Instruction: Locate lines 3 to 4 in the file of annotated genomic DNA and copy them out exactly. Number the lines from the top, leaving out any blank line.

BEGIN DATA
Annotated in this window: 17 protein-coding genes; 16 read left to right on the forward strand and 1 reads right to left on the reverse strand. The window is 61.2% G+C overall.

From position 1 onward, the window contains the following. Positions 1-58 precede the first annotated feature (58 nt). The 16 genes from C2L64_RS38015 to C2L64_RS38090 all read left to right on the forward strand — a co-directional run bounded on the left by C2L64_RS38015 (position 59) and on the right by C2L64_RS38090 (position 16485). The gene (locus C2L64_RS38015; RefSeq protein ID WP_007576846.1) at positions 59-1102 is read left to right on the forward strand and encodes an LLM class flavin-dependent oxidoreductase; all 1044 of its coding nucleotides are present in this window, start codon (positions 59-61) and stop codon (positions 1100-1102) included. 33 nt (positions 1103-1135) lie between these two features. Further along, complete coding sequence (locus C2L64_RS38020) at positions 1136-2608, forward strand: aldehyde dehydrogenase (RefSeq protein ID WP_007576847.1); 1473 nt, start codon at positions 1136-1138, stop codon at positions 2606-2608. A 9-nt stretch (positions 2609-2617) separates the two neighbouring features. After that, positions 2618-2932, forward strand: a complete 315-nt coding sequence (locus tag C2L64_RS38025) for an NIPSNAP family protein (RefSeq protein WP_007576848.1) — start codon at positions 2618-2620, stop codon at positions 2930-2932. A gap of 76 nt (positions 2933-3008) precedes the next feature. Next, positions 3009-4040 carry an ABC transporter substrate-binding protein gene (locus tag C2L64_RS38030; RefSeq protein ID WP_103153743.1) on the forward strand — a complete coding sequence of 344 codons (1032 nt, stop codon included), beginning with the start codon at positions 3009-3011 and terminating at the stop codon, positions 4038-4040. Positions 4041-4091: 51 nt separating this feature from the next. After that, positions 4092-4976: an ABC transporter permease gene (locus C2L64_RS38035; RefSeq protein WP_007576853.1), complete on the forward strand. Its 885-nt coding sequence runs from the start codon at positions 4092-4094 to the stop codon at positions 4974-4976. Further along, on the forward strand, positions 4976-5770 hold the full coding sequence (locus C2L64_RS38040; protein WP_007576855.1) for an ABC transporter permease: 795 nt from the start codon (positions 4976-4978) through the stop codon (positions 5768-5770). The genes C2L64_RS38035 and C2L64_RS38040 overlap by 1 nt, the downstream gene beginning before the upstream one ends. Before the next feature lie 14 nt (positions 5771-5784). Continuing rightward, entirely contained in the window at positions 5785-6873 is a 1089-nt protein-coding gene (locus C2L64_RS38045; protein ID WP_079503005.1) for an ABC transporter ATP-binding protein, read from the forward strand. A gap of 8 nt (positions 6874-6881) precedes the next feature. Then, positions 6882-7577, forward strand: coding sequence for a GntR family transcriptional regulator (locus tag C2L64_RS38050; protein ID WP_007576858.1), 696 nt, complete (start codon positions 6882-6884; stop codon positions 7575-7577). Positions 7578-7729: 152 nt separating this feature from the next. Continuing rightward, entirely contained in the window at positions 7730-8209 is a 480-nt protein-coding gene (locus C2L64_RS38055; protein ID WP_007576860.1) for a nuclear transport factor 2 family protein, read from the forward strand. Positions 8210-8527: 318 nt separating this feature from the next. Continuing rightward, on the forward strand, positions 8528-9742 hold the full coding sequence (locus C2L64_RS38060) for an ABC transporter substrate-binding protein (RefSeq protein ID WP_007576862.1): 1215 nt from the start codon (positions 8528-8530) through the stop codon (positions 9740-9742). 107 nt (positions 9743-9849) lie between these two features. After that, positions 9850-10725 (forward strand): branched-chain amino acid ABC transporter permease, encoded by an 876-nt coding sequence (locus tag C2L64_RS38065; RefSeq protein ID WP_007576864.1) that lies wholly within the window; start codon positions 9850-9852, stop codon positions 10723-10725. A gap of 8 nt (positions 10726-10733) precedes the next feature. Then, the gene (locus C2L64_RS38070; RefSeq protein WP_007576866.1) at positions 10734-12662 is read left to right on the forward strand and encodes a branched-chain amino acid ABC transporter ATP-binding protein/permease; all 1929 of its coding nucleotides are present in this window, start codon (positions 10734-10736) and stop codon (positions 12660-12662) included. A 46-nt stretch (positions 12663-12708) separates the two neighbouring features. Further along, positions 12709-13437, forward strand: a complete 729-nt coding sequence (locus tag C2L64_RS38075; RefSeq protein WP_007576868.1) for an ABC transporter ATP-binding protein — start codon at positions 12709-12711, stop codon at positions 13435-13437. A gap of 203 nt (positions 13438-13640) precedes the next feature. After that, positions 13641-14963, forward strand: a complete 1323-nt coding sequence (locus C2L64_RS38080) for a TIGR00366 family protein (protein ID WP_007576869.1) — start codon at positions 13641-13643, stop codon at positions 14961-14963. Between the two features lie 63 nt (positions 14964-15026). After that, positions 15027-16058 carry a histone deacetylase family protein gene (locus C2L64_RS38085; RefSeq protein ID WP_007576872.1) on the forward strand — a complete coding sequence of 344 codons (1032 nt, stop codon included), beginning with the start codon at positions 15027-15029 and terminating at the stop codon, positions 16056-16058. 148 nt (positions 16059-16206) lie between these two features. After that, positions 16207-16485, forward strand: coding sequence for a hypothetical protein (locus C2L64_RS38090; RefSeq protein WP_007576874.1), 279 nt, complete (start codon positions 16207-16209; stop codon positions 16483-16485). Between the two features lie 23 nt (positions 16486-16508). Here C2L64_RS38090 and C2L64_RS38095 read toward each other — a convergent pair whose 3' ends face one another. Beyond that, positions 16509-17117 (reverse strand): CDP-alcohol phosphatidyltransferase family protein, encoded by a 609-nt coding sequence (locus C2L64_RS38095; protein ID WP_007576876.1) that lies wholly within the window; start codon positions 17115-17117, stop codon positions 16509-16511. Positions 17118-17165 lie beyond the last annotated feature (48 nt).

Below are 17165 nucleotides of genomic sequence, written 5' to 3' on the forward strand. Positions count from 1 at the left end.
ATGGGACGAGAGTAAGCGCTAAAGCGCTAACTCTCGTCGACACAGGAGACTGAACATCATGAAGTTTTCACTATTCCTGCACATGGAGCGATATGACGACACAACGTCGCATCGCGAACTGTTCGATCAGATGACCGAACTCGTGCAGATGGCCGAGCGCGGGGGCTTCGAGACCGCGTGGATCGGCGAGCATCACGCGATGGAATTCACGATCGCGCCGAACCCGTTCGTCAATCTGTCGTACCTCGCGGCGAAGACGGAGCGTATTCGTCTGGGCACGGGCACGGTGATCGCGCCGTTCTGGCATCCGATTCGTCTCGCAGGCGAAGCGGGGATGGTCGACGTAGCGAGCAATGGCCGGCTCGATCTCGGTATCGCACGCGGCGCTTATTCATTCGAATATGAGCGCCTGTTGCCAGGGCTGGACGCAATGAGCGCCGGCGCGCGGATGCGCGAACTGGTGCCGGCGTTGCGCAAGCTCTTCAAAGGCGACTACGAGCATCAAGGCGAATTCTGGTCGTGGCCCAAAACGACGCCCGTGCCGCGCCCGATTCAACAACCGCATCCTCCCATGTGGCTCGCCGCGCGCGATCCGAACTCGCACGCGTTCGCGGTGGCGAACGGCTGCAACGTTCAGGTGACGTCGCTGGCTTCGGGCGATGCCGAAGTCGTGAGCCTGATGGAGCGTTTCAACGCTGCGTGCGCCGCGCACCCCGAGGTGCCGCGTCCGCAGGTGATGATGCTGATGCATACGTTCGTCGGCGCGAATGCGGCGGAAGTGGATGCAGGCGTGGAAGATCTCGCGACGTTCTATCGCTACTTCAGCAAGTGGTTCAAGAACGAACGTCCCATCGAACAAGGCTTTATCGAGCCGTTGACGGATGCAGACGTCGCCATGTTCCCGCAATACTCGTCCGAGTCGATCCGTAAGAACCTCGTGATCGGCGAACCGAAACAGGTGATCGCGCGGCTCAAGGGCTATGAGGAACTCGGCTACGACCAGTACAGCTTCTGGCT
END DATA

Below are 17165 nucleotides of genomic sequence, written 5' to 3' on the forward strand. Positions count from 1 at the left end.
ATGGGACGAGAGTAAGCGCTAAAGCGCTAACTCTCGTCGACACAGGAGACTGAACATCATGAAGTTTTCACTATTCCTGCACATGGAGCGATATGACGACACAACGTCGCATCGCGAACTGTTCGATCAGATGACCGAACTCGTGCAGATGGCCGAGCGCGGGGGCTTCGAGACCGCGTGGATCGGCGAGCATCACGCGATGGAATTCACGATCGCGCCGAACCCGTTCGTCAATCTGTCGTACCTCGCGGCGAAGACGGAGCGTATTCGTCTGGGCACGGGCACGGTGATCGCGCCGTTCTGGCATCCGATTCGTCTCGCAGGCGAAGCGGGGATGGTCGACGTAGCGAGCAATGGCCGGCTCGATCTCGGTATCGCACGCGGCGCTTATTCATTCGAATATGAGCGCCTGTTGCCAGGGCTGGACGCAATGAGCGCCGGCGCGCGGATGCGCGAACTGGTGCCGGCGTTGCGCAAGCTCTTCAAAGGCGACTACGAGCATCAAGGCGAATTCTGGTCGTGGCCCAAAACGACGCCCGTGCCGCGCCCGATTCAACAACCGCATCCTCCCATGTGGCTCGCCGCGCGCGATCCGAACTCGCACGCGTTCGCGGTGGCGAACGGCTGCAACGTTCAGGTGACGTCGCTGGCTTCGGGCGATGCCGAAGTCGTGAGCCTGATGGAGCGTTTCAACGCTGCGTGCGCCGCGCACCCCGAGGTGCCGCGTCCGCAGGTGATGATGCTGATGCATACGTTCGTCGGCGCGAATGCGGCGGAAGTGGATGCAGGCGTGGAAGATCTCGCGACGTTCTATCGCTACTTCAGCAAGTGGTTCAAGAACGAACGTCCCATCGAACAAGGCTTTATCGAGCCGTTGACGGATGCAGACGTCGCCATGTTCCCGCAATACTCGTCCGAGTCGATCCGTAAGAACCTCGTGATCGGCGAACCGAAACAGGTGATCGCGCGGCTCAAGGGCTATGAGGAACTCGGCTACGACCAGTACAGCTTCTGGCT